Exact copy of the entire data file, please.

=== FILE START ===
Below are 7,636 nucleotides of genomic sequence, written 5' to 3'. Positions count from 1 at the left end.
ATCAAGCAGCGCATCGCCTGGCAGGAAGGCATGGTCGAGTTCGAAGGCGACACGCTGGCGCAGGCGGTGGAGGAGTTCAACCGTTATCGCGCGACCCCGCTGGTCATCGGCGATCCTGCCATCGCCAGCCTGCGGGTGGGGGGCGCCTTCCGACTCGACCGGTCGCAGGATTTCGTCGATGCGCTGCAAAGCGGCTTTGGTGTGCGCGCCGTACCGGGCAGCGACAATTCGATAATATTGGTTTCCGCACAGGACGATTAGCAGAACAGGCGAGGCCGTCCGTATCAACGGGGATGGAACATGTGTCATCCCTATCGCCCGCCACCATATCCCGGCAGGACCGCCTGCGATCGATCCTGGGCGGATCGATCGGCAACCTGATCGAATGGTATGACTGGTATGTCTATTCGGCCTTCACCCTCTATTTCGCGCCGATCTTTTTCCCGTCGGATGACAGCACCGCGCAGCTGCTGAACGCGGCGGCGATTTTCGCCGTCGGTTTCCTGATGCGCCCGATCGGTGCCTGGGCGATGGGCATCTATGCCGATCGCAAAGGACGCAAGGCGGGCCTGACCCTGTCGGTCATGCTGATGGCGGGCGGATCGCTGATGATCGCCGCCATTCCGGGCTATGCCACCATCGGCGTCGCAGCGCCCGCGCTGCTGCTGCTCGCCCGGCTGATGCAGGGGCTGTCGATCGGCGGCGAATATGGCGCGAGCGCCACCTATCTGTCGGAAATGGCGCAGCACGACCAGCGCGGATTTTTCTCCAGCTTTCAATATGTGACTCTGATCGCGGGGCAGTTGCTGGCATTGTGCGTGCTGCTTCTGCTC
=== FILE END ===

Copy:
Below are 7,636 nucleotides of genomic sequence, written 5' to 3'. Positions count from 1 at the left end.
ATCAAGCAGCGCATCGCCTGGCAGGAAGGCATGGTCGAGTTCGAAGGCGACACGCTGGCGCAGGCGGTGGAGGAGTTCAACCGTTATCGCGCGACCCCGCTGGTCATCGGCGATCCTGCCATCGCCAGCCTGCGGGTGGGGGGCGCCTTCCGACTCGACCGGTCGCAGGATTTCGTCGATGCGCTGCAAAGCGGCTTTGGTGTGCGCGCCGTACCGGGCAGCGACAATTCGATAATATTGGTTTCCGCACAGGACGATTAGCAGAACAGGCGAGGCCGTCCGTATCAACGGGGATGGAACATGTGTCATCCCTATCGCCCGCCACCATATCCCGGCAGGACCGCCTGCGATCGATCCTGGGCGGATCGATCGGCAACCTGATCGAATGGTATGACTGGTATGTCTATTCGGCCTTCACCCTCTATTTCGCGCCGATCTTTTTCCCGTCGGATGACAGCACCGCGCAGCTGCTGAACGCGGCGGCGATTTTCGCCGTCGGTTTCCTGATGCGCCCGATCGGTGCCTGGGCGATGGGCATCTATGCCGATCGCAAAGGACGCAAGGCGGGCCTGACCCTGTCGGTCATGCTGATGGCGGGCGGATCGCTGATGATCGCCGCCATTCCGGGCTATGCCACCATCGGCGTCGCAGCGCCCGCGCTGCTGCTGCTCGCCCGGCTGATGCAGGGGCTGTCGATCGGCGGCGAATATGGCGCGAGCGCCACCTATCTGTCGGAAATGGCGCAGCACGACCAGCGCGGATTTTTCTCCAGCTTTCAATATGTGACTCTGATCGCGGGGCAGTTGCTGGCATTGTGCGTGCTGCTTCTGCTC